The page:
The Pound to Dollar exchange rate trades in the vicinity of 1.2463 at the time of writing on Thursday, February16 having gone as low as 1.2383 during the previous day.
Pound Sterling looked to be at risk of suffering a notable breakdown at one stage but we said the pair must close below 1.2415 for us to formulate a more bearish view.
It recovered in impressive fashion to close at 1.2467 and this suggests the Pound continues to enjoy substantial support in this area.
The move also casts serious doubts over the Dollar's ability to rally at this stage, something we look at in more detail further on in this news report.
Concerning the outlook, there is no major UK data due until Friday and markets will likely continue taking cues from technicals.
GBP/USD is still pressing against 1.2415 where both the 50-day moving average and the monthly pivot are situated together producing an especially tough support band.
Whilst it might seem the obvious route for the exchange rate is higher, given it is the path of least resistance, we are marginally bearish because of the look and feel of the chart:
We see a slight bias to the downside, which would be confirmed by a break below the recent hammer lows at 1.2344, with a target at 1.2200.
The falling trajectory of the MACD (bottom pane) appears to corroborate this view as it too looks likely to continue.
However, it would seem that for the near-term such moves will be on hold.
"We are neutral on GBP/USD this week. After a decent performance in Jan, GBP has consolidated in a 1.24-1.26 range," says Imre Speizer, a foreign exchange stategist with Westpac Institutional Bank in Aukland, New Zealand.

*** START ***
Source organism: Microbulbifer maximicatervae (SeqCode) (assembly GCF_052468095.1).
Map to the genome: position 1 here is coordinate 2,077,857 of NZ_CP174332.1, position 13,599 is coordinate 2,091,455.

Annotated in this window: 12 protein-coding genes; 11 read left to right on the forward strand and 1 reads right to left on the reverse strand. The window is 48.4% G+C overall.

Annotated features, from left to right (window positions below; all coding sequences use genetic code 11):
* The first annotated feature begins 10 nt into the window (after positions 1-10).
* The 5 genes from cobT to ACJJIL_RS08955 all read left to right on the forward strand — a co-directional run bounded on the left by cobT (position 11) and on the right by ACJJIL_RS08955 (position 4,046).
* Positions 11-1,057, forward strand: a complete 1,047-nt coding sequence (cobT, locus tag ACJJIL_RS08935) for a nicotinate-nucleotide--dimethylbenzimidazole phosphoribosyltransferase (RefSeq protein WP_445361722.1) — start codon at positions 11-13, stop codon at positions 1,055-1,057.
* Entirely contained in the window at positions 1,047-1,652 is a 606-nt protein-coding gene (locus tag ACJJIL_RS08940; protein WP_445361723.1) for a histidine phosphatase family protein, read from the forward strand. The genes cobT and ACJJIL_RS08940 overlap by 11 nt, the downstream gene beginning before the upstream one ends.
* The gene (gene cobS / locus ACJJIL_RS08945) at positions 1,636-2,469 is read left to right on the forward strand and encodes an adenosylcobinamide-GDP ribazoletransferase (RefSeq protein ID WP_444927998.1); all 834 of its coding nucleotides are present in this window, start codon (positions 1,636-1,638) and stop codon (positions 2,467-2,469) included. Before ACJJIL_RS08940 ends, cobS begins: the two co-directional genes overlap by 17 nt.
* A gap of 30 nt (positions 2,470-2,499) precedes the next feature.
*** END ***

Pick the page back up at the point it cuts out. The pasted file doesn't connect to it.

Imre believes A ranging pattern is likely during the weeks ahead but eventually, "when Brexit details surface and/or the US Dollar resumes its uptrend, the downside beckons."
Inflation Data Beats Expectations, Sparks Short-Lived Dollar Rally
The US Dollar benefited following the release of better-than-forecast CPI inflation and retail sales data out of the United States in the mid-week session.
Dollar exchange rates broke lower after inflation in the world's largest economy hit a multi-year high in January with a reading of 0.6% being announced by the Bureau of Labor Statistics.
The January increase in US inflation was the largest seasonally adjusted all items increase since February 2013.
A sharp rise in the gasoline index accounted for nearly half the increase, and advances in the indexes for shelter, apparel, and new vehicles also were major contributors.
The energy index increased 4.0% in January as the gasoline index advanced 7.8% and the index for natural gas also increased. The food index, which had been unchanged for 6 consecutive months, increased 0.1%. The food at home index was unchanged, while the index for food away from home rose 0.4%.
"Inflation sailed past the Fed’s two per cent target and with economic growth expected to tighten, Yellen may well intervene on multiple occasions in the coming months," says Dennis de Jong at UFX.com.
At the same time, retail sales read at 0.8%, better than the 0.4% expected which suggests the US consumer might be playing a part in driving inflation.
The Dollar jumped on the good news only to retreat soon after.